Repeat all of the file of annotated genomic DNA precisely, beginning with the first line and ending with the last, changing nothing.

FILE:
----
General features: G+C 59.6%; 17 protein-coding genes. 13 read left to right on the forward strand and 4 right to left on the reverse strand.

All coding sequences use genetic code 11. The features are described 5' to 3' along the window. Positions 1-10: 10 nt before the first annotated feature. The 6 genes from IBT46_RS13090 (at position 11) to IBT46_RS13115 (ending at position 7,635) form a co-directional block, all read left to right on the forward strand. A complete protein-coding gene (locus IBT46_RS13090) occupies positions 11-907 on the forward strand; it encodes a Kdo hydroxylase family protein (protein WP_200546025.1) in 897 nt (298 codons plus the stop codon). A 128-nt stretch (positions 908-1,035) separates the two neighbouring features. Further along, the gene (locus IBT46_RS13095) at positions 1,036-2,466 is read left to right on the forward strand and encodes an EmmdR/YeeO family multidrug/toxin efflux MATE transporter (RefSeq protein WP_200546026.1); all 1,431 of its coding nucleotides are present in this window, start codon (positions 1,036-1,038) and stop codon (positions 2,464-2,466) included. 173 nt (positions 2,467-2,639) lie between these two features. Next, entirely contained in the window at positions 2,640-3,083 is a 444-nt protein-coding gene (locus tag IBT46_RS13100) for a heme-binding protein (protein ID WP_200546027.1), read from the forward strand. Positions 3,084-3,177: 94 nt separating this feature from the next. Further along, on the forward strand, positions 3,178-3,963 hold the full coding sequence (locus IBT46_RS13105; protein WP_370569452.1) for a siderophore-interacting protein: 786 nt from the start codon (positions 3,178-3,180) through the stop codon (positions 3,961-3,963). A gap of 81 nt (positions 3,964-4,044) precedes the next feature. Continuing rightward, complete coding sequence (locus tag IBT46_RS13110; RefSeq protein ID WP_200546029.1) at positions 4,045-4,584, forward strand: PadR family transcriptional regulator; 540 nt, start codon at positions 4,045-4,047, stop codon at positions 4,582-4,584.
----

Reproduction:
General features: G+C 59.6%; 17 protein-coding genes. 13 read left to right on the forward strand and 4 right to left on the reverse strand.

All coding sequences use genetic code 11. The features are described 5' to 3' along the window. Positions 1-10: 10 nt before the first annotated feature. The 6 genes from IBT46_RS13090 (at position 11) to IBT46_RS13115 (ending at position 7,635) form a co-directional block, all read left to right on the forward strand. A complete protein-coding gene (locus IBT46_RS13090) occupies positions 11-907 on the forward strand; it encodes a Kdo hydroxylase family protein (protein WP_200546025.1) in 897 nt (298 codons plus the stop codon). A 128-nt stretch (positions 908-1,035) separates the two neighbouring features. Further along, the gene (locus IBT46_RS13095) at positions 1,036-2,466 is read left to right on the forward strand and encodes an EmmdR/YeeO family multidrug/toxin efflux MATE transporter (RefSeq protein WP_200546026.1); all 1,431 of its coding nucleotides are present in this window, start codon (positions 1,036-1,038) and stop codon (positions 2,464-2,466) included. 173 nt (positions 2,467-2,639) lie between these two features. Next, entirely contained in the window at positions 2,640-3,083 is a 444-nt protein-coding gene (locus tag IBT46_RS13100) for a heme-binding protein (protein ID WP_200546027.1), read from the forward strand. Positions 3,084-3,177: 94 nt separating this feature from the next. Further along, on the forward strand, positions 3,178-3,963 hold the full coding sequence (locus IBT46_RS13105; protein WP_370569452.1) for a siderophore-interacting protein: 786 nt from the start codon (positions 3,178-3,180) through the stop codon (positions 3,961-3,963). A gap of 81 nt (positions 3,964-4,044) precedes the next feature. Continuing rightward, complete coding sequence (locus tag IBT46_RS13110; RefSeq protein ID WP_200546029.1) at positions 4,045-4,584, forward strand: PadR family transcriptional regulator; 540 nt, start codon at positions 4,045-4,047, stop codon at positions 4,582-4,584.